Dunlop Great and British Report, Snetterton April 2

The first Dunlop “Great and British Festival” was held at Snetterton on Sunday April 2, and saw big grids and action packed racing for Dunlop’s brand new race package – writes Mike Hoyer.

The day started off with bright sunshine for the first Radical Biduro race (although the first race had actually taken place late on Saturday afternoon - a win for Dominic Lesniewski, in the Matador Radical event, above), although this soon gave way to generally overcast and cloudy skies. Nevertheless, the rain that had been forecast managed to hold off for most of the day, before a sudden shower halted the second Radical Enduro race. The subsequent soaking track gave the young Ginetta junior drivers a hard time of it in the final race of the day.

As well as the Radicals and Ginetta Juniors, there were races for three different Mini series (MINI Challenge for the new shape cars, and Miglia and Se7ens for traditional Minis), and two different historic touring car championships, the York Fitness Post Historic Touring Car Championship, and the Ibis Packaging Solutions Classic Group 1 Touring Car Championship.

Spectators at the event also had the chance to get up close and personal to the cars in the lunch break; the Radical Enduros were out on display in the pit lane, and the Biduros were lined up on the grid, with the drivers available to chat to.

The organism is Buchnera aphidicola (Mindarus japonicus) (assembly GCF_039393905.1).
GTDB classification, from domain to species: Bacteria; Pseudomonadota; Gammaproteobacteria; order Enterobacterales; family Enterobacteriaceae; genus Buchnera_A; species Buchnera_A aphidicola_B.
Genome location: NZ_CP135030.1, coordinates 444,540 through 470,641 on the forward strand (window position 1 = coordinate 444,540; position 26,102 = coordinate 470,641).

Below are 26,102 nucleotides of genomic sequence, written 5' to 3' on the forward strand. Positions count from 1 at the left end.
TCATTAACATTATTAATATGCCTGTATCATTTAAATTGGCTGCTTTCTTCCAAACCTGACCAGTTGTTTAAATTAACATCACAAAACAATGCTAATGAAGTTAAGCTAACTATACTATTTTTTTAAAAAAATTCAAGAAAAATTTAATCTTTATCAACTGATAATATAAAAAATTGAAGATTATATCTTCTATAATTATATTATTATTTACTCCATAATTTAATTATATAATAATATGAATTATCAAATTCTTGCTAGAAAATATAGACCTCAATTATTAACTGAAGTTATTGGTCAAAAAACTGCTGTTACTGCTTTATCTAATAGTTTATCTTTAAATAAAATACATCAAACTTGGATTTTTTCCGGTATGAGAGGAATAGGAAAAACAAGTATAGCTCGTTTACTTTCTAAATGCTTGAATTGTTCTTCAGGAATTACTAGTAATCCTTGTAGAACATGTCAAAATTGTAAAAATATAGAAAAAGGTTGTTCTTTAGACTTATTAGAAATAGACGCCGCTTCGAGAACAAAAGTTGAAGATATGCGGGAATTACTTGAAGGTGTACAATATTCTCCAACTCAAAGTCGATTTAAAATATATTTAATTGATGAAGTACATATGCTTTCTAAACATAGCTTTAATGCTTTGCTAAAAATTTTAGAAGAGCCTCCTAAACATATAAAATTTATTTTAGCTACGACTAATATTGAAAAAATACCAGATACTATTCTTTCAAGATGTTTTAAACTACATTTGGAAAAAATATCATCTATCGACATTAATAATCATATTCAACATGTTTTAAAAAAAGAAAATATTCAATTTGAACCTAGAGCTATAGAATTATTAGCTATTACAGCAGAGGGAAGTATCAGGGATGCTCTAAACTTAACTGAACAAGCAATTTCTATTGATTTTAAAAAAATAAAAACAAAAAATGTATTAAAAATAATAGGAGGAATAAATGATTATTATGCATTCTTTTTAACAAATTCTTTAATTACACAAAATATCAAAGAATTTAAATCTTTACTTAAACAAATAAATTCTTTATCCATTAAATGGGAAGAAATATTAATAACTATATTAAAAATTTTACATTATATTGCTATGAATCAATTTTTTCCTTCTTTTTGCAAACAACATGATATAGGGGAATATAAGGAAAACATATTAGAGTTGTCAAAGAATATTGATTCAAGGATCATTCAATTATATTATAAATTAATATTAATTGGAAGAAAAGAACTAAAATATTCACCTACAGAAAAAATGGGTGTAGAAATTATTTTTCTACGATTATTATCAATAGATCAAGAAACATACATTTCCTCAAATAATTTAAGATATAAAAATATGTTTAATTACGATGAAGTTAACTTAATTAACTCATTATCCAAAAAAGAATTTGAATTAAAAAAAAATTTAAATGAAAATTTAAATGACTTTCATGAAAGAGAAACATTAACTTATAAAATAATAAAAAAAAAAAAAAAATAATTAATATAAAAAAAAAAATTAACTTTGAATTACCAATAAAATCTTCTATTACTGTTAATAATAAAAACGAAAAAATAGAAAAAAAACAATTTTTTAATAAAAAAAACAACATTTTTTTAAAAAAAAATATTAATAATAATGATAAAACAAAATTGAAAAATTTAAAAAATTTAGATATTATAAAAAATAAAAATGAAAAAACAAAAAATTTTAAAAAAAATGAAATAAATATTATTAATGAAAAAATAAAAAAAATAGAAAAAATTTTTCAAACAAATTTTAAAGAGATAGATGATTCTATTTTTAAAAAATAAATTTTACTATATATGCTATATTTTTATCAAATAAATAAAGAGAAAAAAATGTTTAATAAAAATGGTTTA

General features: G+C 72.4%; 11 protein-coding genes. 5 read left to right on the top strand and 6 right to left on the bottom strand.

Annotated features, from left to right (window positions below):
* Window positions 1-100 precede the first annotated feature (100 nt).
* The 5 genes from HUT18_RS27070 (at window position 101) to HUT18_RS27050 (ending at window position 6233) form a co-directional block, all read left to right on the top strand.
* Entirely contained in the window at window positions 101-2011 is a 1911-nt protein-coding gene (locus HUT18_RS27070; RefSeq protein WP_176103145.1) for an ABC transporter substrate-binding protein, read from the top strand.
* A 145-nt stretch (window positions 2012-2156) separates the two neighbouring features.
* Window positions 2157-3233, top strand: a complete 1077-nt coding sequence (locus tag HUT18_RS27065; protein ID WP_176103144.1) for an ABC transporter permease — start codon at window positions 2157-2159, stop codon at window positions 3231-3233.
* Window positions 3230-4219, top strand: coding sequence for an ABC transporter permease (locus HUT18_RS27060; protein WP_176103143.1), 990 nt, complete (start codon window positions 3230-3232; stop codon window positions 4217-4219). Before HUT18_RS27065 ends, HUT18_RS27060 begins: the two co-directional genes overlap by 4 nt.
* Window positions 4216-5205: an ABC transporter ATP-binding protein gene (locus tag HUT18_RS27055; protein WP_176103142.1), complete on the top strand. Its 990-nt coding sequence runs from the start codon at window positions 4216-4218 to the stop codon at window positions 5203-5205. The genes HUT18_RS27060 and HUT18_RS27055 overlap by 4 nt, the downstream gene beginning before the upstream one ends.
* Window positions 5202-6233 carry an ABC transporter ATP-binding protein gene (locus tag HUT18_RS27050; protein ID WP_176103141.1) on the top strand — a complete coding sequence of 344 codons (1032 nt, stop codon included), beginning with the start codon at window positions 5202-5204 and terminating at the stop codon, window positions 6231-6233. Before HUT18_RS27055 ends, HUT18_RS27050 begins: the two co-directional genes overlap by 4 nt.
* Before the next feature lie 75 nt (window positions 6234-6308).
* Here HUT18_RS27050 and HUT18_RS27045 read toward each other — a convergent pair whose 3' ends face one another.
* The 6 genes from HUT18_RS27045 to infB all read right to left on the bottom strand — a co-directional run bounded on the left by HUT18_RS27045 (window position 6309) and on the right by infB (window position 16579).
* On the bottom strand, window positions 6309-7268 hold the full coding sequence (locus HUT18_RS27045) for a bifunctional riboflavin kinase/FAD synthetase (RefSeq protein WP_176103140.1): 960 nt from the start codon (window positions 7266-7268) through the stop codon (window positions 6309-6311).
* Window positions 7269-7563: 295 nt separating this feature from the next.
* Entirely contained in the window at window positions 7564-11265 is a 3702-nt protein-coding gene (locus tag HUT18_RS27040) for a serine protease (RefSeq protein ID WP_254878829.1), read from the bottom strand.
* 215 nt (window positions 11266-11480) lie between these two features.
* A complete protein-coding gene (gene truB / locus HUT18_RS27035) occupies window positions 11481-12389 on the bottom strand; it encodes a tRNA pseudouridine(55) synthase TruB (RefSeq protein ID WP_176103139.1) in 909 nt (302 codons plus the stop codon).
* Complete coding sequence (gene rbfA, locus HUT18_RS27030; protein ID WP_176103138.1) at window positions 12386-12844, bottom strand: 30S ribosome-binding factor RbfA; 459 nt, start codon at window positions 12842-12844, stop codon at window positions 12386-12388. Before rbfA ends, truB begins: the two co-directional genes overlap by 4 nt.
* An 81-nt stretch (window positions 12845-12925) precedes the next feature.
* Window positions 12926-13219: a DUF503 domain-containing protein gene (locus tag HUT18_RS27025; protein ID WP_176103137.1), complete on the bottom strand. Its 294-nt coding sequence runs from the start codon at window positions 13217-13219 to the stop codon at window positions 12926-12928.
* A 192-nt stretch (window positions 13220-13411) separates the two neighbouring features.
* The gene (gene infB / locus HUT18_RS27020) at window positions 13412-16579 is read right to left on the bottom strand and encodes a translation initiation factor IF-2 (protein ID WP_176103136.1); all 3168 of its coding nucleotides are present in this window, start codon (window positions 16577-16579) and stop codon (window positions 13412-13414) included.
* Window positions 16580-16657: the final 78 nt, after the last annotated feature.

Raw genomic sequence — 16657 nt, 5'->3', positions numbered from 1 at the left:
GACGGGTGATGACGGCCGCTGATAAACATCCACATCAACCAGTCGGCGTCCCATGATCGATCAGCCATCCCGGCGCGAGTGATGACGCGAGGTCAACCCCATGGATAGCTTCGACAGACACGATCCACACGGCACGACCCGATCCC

This was part of a move by Dunlop in order to bring the spectators closer to the racing, and to bring potential newcomers into the sport.

The days racing started at 9.10am with the first of two 20 minute races for the Radical Biduro championship, contested solely by the 1200cc Kawasaki-engined Radical SR4s. The race was dominated by Slipsteam / Radical driver Guy Hodgkin, in #99, who led every lap after starting from second on the grid.

Pole-sitter James Saggers finished fifth, after dropping back at the start. 16 year old Toby Newton was seventh – having only gone solo for the first time on Friday, and having raced on slicks, when most were on wets.

Saggers (in #5, above) made amends in the second race, with Hodgkin in second, although he pushed the RPM Motorsport man the whole way, with several attempts to pass into Riches corner. Newton took his first podium, having already listed Mick Hyde as one of his scalps. He's about to make his move (in fourth, below).

Following a 15 minute encounter for the Mini Challenge competitors...

... the Radical Enduro cars set off on the first of two 40 minute races. For 2006, the championship is being contested by SR3s, with 1500cc Powertec Suzuki engines, and SR8s, fitted with 2600cc V8 engines. It will feature two 100km races at each of the nine “Great and British Festival” weekends, featuring pit stops, and driver changes for those cars with more than one driver.

Pole position in race 1 was occupied by Ince / Kinsella, with Austin Reynolds and Nick Padmore, in their SR8 (above) alongside, with Chris Milner and Eugene O’Brien third quickest. Reynolds and Padmore led the majority of the race, but it was Lee Atkins and Phil Quaife in the #4 SR8 who came through to take the win on the last lap.